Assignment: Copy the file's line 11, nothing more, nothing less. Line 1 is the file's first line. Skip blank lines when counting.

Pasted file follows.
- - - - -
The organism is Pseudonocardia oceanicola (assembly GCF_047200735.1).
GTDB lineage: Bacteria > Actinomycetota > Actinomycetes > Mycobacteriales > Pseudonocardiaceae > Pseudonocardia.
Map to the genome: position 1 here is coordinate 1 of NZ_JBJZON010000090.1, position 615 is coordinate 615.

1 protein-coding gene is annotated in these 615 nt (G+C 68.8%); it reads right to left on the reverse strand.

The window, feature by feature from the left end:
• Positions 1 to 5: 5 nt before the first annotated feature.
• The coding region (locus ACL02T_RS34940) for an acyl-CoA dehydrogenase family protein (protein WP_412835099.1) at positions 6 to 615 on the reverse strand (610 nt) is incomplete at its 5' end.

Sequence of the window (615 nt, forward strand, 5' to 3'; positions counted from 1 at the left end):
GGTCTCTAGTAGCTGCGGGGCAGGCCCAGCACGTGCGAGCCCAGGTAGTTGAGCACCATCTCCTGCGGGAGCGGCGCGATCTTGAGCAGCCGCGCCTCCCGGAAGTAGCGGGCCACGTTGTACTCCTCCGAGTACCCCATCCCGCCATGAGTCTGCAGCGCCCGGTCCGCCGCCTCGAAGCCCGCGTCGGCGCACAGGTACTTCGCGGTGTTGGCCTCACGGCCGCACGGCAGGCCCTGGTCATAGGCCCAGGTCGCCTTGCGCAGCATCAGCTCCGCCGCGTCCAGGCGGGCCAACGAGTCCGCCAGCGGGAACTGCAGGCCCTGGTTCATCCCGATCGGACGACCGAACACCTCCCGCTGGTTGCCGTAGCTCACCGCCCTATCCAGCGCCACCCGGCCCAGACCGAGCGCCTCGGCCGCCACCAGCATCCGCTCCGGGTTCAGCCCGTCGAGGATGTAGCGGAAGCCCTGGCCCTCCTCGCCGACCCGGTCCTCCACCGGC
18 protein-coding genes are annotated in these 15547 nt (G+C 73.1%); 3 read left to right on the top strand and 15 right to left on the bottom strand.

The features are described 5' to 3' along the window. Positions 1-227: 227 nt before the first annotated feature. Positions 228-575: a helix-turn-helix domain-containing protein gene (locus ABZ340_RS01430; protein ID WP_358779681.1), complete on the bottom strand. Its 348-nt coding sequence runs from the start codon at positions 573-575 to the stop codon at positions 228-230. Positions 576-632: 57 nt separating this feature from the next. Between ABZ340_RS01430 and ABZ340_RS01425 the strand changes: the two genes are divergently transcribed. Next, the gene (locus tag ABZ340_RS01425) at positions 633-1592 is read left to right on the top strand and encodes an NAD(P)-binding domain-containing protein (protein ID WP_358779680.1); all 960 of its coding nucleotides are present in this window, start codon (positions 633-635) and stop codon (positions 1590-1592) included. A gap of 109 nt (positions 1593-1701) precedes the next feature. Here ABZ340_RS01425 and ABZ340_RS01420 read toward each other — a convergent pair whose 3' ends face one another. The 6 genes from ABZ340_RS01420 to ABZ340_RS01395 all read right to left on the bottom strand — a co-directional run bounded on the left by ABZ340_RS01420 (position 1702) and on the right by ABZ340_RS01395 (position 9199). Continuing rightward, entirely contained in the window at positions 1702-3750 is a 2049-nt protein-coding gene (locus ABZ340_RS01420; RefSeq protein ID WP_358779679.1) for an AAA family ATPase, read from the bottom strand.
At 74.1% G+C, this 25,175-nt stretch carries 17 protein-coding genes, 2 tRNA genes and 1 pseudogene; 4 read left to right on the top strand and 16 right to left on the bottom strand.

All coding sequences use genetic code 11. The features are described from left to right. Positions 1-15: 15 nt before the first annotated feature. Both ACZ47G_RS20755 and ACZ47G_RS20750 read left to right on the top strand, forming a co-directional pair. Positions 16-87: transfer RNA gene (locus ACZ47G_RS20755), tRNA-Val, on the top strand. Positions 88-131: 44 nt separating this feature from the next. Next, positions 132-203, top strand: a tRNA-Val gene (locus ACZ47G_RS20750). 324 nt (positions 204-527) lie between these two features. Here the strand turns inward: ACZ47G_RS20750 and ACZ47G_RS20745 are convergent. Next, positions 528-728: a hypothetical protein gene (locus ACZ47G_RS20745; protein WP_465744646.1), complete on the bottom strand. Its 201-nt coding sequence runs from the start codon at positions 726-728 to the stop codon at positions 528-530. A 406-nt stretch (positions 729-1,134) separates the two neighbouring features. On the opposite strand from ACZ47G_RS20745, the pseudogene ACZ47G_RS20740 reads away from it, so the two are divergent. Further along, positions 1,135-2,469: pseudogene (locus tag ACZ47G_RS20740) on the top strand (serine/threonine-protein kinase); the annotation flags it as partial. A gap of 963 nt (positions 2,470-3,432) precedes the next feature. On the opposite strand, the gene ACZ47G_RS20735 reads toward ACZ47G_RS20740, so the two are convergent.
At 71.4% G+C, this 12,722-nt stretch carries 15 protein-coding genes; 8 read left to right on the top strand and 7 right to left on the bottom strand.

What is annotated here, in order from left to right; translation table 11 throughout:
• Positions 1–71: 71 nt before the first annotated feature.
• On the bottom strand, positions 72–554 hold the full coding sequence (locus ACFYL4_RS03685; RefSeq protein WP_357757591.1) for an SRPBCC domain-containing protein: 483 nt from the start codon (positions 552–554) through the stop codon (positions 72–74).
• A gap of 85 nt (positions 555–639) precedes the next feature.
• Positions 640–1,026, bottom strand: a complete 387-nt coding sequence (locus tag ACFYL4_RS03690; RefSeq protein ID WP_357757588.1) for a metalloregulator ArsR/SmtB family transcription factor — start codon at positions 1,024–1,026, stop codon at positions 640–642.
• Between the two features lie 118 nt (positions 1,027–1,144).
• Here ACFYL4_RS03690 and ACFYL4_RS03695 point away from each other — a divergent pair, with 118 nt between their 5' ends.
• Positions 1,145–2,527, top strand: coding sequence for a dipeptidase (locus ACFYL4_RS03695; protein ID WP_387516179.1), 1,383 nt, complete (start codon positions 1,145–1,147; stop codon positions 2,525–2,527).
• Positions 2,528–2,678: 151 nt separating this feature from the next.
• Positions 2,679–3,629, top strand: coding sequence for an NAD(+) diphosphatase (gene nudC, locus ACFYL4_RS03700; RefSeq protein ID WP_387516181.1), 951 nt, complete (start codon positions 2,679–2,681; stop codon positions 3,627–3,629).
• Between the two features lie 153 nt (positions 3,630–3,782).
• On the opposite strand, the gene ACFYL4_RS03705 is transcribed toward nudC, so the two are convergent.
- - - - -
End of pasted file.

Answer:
The features are described 5' to 3' along the window. Positions 1-227: 227 nt before the first annotated feature. Positions 228-575: a helix-turn-helix domain-containing protein gene (locus ABZ340_RS01430; protein ID WP_358779681.1), complete on the bottom strand. Its 348-nt coding sequence runs from the start codon at positions 573-575 to the stop codon at positions 228-230. Positions 576-632: 57 nt separating this feature from the next. Between ABZ340_RS01430 and ABZ340_RS01425 the strand changes: the two genes are divergently transcribed. Next, the gene (locus tag ABZ340_RS01425) at positions 633-1592 is read left to right on the top strand and encodes an NAD(P)-binding domain-containing protein (protein ID WP_358779680.1); all 960 of its coding nucleotides are present in this window, start codon (positions 633-635) and stop codon (positions 1590-1592) included. A gap of 109 nt (positions 1593-1701) precedes the next feature. Here ABZ340_RS01425 and ABZ340_RS01420 read toward each other — a convergent pair whose 3' ends face one another. The 6 genes from ABZ340_RS01420 to ABZ340_RS01395 all read right to left on the bottom strand — a co-directional run bounded on the left by ABZ340_RS01420 (position 1702) and on the right by ABZ340_RS01395 (position 9199). Continuing rightward, entirely contained in the window at positions 1702-3750 is a 2049-nt protein-coding gene (locus ABZ340_RS01420; RefSeq protein ID WP_358779679.1) for an AAA family ATPase, read from the bottom strand.